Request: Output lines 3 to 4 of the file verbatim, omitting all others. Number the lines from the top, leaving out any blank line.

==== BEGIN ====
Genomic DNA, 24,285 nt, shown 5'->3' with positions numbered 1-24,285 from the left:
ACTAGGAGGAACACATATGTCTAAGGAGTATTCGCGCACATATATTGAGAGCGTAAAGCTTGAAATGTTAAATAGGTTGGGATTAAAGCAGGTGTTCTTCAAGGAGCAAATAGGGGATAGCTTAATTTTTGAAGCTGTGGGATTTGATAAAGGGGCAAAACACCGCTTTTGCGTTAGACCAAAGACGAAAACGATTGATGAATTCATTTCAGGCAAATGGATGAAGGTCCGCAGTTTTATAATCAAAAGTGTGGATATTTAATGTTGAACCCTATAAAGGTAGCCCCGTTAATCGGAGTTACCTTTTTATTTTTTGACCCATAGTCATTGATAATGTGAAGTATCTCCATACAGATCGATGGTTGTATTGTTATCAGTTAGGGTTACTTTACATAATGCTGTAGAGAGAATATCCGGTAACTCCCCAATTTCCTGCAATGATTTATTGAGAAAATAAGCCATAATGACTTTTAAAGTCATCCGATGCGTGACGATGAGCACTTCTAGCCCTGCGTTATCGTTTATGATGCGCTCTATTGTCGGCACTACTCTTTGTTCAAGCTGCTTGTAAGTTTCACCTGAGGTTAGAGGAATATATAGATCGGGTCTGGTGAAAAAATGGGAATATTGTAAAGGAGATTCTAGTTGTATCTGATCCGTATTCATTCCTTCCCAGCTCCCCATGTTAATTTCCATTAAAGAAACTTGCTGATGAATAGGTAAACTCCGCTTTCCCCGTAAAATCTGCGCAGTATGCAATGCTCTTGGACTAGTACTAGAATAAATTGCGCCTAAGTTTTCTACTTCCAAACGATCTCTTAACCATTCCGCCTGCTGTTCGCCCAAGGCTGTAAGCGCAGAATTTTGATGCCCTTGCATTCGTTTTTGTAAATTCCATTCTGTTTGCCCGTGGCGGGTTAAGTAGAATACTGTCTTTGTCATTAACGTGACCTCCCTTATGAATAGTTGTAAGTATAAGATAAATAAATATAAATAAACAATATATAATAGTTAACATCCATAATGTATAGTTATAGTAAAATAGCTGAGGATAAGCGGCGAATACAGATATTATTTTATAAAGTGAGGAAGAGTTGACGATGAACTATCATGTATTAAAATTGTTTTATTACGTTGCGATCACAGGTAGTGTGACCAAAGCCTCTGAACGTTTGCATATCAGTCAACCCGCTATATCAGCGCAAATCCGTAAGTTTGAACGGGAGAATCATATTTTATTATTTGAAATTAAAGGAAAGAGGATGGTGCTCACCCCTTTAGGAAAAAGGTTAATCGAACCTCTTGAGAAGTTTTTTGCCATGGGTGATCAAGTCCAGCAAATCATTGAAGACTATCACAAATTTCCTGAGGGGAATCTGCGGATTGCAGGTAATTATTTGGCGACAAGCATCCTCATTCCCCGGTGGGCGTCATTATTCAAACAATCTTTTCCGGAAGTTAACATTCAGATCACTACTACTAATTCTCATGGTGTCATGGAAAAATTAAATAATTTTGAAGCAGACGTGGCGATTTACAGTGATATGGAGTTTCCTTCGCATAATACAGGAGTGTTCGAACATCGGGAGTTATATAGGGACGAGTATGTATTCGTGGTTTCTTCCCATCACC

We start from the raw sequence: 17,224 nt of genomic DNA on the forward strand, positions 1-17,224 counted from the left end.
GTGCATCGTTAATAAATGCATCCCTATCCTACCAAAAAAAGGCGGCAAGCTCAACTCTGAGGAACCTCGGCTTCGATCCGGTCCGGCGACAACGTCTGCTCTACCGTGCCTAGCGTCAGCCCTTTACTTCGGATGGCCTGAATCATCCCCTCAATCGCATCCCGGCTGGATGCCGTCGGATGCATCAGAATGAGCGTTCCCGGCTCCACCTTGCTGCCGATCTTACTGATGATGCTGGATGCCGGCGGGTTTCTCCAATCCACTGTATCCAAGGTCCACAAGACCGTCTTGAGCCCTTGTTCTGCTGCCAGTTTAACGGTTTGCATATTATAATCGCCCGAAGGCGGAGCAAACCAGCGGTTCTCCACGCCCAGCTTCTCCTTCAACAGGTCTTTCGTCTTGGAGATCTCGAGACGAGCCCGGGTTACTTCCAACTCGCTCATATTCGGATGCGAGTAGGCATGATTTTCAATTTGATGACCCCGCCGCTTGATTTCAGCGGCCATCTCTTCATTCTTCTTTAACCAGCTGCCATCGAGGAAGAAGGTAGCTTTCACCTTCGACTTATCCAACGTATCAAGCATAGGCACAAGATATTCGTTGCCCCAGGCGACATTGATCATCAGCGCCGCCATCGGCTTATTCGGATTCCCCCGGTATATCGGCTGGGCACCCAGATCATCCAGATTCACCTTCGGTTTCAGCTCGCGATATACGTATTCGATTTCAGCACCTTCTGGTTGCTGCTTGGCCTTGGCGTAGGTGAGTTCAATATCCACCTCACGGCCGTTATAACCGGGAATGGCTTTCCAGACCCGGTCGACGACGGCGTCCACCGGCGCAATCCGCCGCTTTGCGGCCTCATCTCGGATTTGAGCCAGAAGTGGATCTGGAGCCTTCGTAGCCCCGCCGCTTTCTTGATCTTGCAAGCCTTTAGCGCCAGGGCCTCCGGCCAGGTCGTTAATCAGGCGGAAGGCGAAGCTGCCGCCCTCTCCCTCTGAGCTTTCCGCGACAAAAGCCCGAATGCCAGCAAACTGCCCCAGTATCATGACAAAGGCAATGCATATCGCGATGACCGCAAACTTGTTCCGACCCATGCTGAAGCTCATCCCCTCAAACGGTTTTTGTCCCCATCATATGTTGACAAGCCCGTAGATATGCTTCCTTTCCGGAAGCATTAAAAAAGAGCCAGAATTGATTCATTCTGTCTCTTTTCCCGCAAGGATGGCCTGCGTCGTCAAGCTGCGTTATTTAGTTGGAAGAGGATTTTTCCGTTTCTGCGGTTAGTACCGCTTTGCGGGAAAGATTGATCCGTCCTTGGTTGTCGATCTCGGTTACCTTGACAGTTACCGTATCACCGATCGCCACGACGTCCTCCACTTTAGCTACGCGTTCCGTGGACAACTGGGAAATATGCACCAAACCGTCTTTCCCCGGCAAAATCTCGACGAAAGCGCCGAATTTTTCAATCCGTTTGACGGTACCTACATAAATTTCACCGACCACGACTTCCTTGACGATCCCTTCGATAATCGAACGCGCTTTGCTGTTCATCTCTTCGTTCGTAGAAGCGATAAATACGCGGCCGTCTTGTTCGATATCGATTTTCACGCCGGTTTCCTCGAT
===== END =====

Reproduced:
We start from the raw sequence: 17,224 nt of genomic DNA on the forward strand, positions 1-17,224 counted from the left end.
GTGCATCGTTAATAAATGCATCCCTATCCTACCAAAAAAAGGCGGCAAGCTCAACTCTGAGGAACCTCGGCTTCGATCCGGTCCGGCGACAACGTCTGCTCTACCGTGCCTAGCGTCAGCCCTTTACTTCGGATGGCCTGAATCATCCCCTCAATCGCATCCCGGCTGGATGCCGTCGGATGCATCAGAATGAGCGTTCCCGGCTCCACCTTGCTGCCGATCTTACTGATGATGCTGGATGCCGGCGGGTTTCTCCAATCCACTGTATCCAAGGTCCACAAGACCGTCTTGAGCCCTTGTTCTGCTGCCAGTTTAACGGTTTGCATATTATAATCGCCCGAAGGCGGAGCAAACCAGCGGTTCTCCACGCCCAGCTTCTCCTTCAACAGGTCTTTCGTCTTGGAGATCTCGAGACGAGCCCGGGTTACTTCCAACTCGCTCATATTCGGATGCGAGTAGGCATGATTTTCAATTTGATGACCCCGCCGCTTGATTTCAGCGGCCATCTCTTCATTCTTCTTTAACCAGCTGCCATCGAGGAAGAAGGTAGCTTTCACCTTCGACTTATCCAACGTATCAAGCATAGGCACAAGATATTCGTTGCCCCAGGCGACATTGATCATCAGCGCCGCCATCGGCTTATTCGGATTCCCCCGGTATATCGGCTGGGCACCCAGATCATCCAGATTCACCTTCGGTTTCAGCTCGCGATATACGTATTCGATTTCAGCACCTTCTGGTTGCTGCTTGGCCTTGGCGTAGGTGAGTTCAATATCCACCTCACGGCCGTTATAACCGGGAATGGCTTTCCAGACCCGGTCGACGACGGCGTCCACCGGCGCAATCCGCCGCTTTGCGGCCTCATCTCGGATTTGAGCCAGAAGTGGATCTGGAGCCTTCGTAGCCCCGCCGCTTTCTTGATCTTGCAAGCCTTTAGCGCCAGGGCCTCCGGCCAGGTCGTTAATCAGGCGGAAGGCGAAGCTGCCGCCCTCTCCCTCTGAGCTTTCCGCGACAAAAGCCCGAATGCCAGCAAACTGCCCCAGTATCATGACAAAGGCAATGCATATCGCGATGACCGCAAACTTGTTCCGACCCATGCTGAAGCTCATCCCCTCAAACGGTTTTTGTCCCCATCATATGTTGACAAGCCCGTAGATATGCTTCCTTTCCGGAAGCATTAAAAAAGAGCCAGAATTGATTCATTCTGTCTCTTTTCCCGCAAGGATGGCCTGCGTCGTCAAGCTGCGTTATTTAGTTGGAAGAGGATTTTTCCGTTTCTGCGGTTAGTACCGCTTTGCGGGAAAGATTGATCCGTCCTTGGTTGTCGATCTCGGTTACCTTGACAGTTACCGTATCACCGATCGCCACGACGTCCTCCACTTTAGCTACGCGTTCCGTGGACAACTGGGAAATATGCACCAAACCGTCTTTCCCCGGCAAAATCTCGACGAAAGCGCCGAATTTTTCAATCCGTTTGACGGTACCTACATAAATTTCACCGACCACGACTTCCTTGACGATCCCTTCGATAATCGAACGCGCTTTGCTGTTCATCTCTTCGTTCGTAGAAGCGATAAATACGCGGCCGTCTTGTTCGATATCGATTTTCACGCCGGTTTCCTCGAT